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Real Estate Portfolio Stress Test: What It Is and How to Perform One

[Updated: Apr 16, 2021 ] May 20, 2020 by Liz Brumer
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Your investment portfolio may be performing well in the current market, but what would happen if we entered a recession? A real estate portfolio stress test is the process of assessing your investment portfolio's ability to handle significant changes, which could include loss of income, reduction in value, increase in vacancy, or a combination of these.

Large investment firms, real estate investment trusts (REITs), crowdfunding platforms, and even banks regularly undergo real estate portfolio stress tests, but it's far less of a common practice for smaller-scale real estate investors. However, the current economic climate has a lot of real estate investors questioning the strength of their current portfolio and how it will handle the changes we're seeing in the marketplace.

What is a portfolio stress test?

A portfolio stress test is a tool used to help manage the risk of a real estate portfolio by examining the impact of multiple negative changes in the marketplace. The test analyzes how the portfolio would fare given a significant increase in vacancy, loss in revenue, decrease in real estate value, and reduction in capital levels.

This analysis will identify areas of weakness and risk, such as lack of capital reserves, inability to service debt, or negative loan to value. The findings allow the portfolio managers or property owners to adjust their holdings to reduce risk. A stress test can be done on a single investment property at a transactional level or on the portfolio as a whole.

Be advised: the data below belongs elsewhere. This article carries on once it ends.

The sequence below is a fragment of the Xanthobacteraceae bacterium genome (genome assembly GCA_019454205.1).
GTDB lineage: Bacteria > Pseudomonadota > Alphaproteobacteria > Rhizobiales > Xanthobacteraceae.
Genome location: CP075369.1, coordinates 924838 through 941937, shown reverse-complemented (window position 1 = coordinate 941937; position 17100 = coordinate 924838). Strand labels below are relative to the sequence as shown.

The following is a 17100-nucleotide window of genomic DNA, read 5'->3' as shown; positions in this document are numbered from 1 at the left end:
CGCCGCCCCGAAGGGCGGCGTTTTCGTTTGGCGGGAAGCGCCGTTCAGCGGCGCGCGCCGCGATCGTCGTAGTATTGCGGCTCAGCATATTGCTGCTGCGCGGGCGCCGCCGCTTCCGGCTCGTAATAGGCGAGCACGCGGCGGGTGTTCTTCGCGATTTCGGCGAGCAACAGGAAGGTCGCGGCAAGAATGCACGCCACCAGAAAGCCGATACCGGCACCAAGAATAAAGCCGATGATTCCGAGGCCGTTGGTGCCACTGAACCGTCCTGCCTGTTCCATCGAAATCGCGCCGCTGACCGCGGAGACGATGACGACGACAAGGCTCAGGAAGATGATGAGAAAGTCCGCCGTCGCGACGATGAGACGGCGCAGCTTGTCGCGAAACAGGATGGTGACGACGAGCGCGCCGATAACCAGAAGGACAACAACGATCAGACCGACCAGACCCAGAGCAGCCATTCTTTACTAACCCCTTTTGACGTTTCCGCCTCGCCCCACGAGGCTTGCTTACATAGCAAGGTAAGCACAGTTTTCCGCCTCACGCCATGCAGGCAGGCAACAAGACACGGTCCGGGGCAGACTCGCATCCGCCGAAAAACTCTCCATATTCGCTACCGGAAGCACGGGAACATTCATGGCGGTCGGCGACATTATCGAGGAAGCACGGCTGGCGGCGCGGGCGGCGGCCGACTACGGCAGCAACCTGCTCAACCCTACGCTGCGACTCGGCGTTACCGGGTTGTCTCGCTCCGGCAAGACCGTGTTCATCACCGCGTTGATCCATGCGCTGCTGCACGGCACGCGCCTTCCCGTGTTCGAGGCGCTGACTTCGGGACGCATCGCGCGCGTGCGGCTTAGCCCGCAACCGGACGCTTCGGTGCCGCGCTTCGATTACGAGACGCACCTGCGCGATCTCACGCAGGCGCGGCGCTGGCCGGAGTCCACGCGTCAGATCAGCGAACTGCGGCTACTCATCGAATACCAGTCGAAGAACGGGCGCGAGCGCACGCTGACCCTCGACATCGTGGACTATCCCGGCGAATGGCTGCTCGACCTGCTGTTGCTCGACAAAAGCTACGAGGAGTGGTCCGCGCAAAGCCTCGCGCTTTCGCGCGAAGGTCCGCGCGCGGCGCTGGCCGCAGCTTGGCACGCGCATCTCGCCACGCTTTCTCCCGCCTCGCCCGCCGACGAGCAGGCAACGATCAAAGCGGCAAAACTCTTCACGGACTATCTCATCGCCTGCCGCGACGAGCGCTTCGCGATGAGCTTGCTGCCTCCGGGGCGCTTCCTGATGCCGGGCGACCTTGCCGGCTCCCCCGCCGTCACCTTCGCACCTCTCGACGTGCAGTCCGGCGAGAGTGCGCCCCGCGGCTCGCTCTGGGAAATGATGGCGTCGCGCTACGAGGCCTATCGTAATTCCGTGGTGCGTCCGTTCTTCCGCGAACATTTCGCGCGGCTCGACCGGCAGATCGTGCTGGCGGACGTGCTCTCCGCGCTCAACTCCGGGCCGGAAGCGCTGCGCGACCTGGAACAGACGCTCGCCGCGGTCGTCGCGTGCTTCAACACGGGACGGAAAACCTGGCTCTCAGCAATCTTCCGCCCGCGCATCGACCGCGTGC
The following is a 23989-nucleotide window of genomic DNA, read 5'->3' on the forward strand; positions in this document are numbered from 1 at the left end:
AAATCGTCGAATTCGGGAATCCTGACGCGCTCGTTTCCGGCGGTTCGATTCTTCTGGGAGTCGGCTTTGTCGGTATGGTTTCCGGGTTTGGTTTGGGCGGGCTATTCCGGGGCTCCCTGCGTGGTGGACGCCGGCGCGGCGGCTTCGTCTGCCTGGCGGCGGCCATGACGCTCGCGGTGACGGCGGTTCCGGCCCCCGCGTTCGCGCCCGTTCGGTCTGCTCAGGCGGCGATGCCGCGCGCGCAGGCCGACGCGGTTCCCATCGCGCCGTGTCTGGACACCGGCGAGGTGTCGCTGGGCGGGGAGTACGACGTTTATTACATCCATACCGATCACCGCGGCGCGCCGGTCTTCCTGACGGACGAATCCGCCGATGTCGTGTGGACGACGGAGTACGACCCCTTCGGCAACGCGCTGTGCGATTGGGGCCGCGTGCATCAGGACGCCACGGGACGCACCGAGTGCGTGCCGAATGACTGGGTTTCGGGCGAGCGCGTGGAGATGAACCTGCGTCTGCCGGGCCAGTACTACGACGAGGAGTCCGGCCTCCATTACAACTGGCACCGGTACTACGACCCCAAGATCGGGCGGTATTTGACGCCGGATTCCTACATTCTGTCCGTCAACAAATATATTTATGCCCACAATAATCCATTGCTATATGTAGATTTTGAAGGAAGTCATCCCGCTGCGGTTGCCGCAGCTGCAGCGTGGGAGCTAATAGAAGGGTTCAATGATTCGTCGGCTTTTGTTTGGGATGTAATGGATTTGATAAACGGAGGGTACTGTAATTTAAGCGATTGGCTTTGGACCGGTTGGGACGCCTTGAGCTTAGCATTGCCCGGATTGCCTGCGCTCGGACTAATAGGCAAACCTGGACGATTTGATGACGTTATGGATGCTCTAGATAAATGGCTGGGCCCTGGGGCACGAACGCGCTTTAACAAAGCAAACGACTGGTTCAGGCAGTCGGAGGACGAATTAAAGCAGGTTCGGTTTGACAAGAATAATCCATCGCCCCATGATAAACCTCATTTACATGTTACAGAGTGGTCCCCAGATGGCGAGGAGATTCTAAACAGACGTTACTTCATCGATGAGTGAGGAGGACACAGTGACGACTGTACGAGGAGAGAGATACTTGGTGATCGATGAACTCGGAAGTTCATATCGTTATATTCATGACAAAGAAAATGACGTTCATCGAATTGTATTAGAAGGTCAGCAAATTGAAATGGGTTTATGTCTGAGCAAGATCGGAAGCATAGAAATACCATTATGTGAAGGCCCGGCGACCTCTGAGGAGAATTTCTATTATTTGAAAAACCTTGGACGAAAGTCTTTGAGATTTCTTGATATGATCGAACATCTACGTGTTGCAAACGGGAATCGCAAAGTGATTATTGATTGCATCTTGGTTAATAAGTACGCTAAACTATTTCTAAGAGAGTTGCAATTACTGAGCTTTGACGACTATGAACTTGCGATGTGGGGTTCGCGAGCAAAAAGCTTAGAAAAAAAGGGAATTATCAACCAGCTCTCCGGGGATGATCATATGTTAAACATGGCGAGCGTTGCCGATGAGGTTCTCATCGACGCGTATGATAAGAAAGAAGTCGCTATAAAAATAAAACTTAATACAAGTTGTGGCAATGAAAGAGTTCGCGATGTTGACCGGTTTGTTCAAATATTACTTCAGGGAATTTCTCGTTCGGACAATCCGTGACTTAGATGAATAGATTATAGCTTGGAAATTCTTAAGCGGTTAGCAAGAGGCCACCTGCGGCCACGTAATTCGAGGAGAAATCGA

How to conduct a real estate portfolio stress test

If you're a small-scale investor -- someone who only owns a few real estate investments -- you can conduct your own real estate portfolio stress test by running various scenarios into your current portfolio management software or in Excel. This is a time-intensive way to test your portfolio, but with some Excel knowledge, you can determine the vulnerabilities of your current holdings by creating various scenarios, such as:

  • Doubling your current vacancy rate
  • Reducing real estate values by 10%–20% or more depending on your market
  • Increasing the number of delinquent accounts by 10%–20%

This information will tell you if you're still able to maintain your debt service and how long your capital reserves would be able to sustain you.

If you have a larger real estate portfolio or would prefer the help and advice of a professional, there are services like Hidden Levers and Black Rock that help analyze your portfolio by performing their own stress tests.

No matter what path you choose, a real estate portfolio stress test should be a regular part of your investing business no matter how big or small of an investor you are. Recessions and shifts in the market are inevitable. Those who are aware of their weaknesses and vulnerabilities have a higher chance of weathering the storm than those who are unaware and unprepared.

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